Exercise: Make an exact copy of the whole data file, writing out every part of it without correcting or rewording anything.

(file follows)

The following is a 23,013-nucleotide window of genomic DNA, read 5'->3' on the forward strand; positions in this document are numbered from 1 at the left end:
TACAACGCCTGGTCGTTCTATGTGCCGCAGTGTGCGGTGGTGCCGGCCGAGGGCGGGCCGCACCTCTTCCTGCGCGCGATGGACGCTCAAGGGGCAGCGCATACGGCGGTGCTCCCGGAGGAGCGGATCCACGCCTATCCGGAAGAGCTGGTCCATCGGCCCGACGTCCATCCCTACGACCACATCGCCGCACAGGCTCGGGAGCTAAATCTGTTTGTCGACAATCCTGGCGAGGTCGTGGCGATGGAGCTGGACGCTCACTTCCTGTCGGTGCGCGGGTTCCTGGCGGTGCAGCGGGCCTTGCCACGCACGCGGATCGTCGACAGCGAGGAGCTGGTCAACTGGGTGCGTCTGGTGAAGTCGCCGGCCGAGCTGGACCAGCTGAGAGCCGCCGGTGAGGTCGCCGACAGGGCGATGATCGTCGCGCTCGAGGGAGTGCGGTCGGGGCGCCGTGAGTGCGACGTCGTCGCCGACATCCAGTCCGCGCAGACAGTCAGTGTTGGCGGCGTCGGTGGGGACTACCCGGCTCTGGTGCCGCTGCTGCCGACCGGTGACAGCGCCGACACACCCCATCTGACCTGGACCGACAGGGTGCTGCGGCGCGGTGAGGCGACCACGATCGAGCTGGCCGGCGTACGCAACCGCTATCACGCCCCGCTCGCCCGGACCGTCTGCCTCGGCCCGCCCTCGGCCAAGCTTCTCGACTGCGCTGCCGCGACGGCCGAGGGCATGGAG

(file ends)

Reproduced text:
The following is a 23,013-nucleotide window of genomic DNA, read 5'->3' on the forward strand; positions in this document are numbered from 1 at the left end:
TACAACGCCTGGTCGTTCTATGTGCCGCAGTGTGCGGTGGTGCCGGCCGAGGGCGGGCCGCACCTCTTCCTGCGCGCGATGGACGCTCAAGGGGCAGCGCATACGGCGGTGCTCCCGGAGGAGCGGATCCACGCCTATCCGGAAGAGCTGGTCCATCGGCCCGACGTCCATCCCTACGACCACATCGCCGCACAGGCTCGGGAGCTAAATCTGTTTGTCGACAATCCTGGCGAGGTCGTGGCGATGGAGCTGGACGCTCACTTCCTGTCGGTGCGCGGGTTCCTGGCGGTGCAGCGGGCCTTGCCACGCACGCGGATCGTCGACAGCGAGGAGCTGGTCAACTGGGTGCGTCTGGTGAAGTCGCCGGCCGAGCTGGACCAGCTGAGAGCCGCCGGTGAGGTCGCCGACAGGGCGATGATCGTCGCGCTCGAGGGAGTGCGGTCGGGGCGCCGTGAGTGCGACGTCGTCGCCGACATCCAGTCCGCGCAGACAGTCAGTGTTGGCGGCGTCGGTGGGGACTACCCGGCTCTGGTGCCGCTGCTGCCGACCGGTGACAGCGCCGACACACCCCATCTGACCTGGACCGACAGGGTGCTGCGGCGCGGTGAGGCGACCACGATCGAGCTGGCCGGCGTACGCAACCGCTATCACGCCCCGCTCGCCCGGACCGTCTGCCTCGGCCCGCCCTCGGCCAAGCTTCTCGACTGCGCTGCCGCGACGGCCGAGGGCATGGAG